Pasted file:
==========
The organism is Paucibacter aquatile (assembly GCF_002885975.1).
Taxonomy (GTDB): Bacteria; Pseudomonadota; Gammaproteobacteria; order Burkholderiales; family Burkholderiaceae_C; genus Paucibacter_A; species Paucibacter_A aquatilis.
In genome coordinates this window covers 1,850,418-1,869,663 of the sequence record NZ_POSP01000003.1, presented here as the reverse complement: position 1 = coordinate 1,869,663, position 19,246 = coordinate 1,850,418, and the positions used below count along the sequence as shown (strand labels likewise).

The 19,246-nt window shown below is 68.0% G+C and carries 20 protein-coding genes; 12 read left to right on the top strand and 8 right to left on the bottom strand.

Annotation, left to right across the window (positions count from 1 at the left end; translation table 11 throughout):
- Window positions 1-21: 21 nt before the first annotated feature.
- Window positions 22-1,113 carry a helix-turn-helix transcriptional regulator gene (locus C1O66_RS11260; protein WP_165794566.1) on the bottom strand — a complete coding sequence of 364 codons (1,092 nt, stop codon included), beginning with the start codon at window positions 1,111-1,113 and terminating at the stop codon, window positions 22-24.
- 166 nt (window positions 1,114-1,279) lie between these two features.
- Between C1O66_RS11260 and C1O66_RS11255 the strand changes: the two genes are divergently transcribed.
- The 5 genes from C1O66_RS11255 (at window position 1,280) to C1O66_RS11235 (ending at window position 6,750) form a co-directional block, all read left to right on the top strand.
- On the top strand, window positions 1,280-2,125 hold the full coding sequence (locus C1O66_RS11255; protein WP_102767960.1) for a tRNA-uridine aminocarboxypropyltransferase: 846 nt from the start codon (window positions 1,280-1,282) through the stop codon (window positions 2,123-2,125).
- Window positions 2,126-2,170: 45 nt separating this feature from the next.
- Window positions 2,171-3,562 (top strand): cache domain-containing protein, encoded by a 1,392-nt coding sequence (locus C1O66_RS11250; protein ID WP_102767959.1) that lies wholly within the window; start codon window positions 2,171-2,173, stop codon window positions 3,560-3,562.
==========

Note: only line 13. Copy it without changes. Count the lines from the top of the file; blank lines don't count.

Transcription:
- Window positions 2,171-3,562 (top strand): cache domain-containing protein, encoded by a 1,392-nt coding sequence (locus C1O66_RS11250; protein ID WP_102767959.1) that lies wholly within the window; start codon window positions 2,171-2,173, stop codon window positions 3,560-3,562.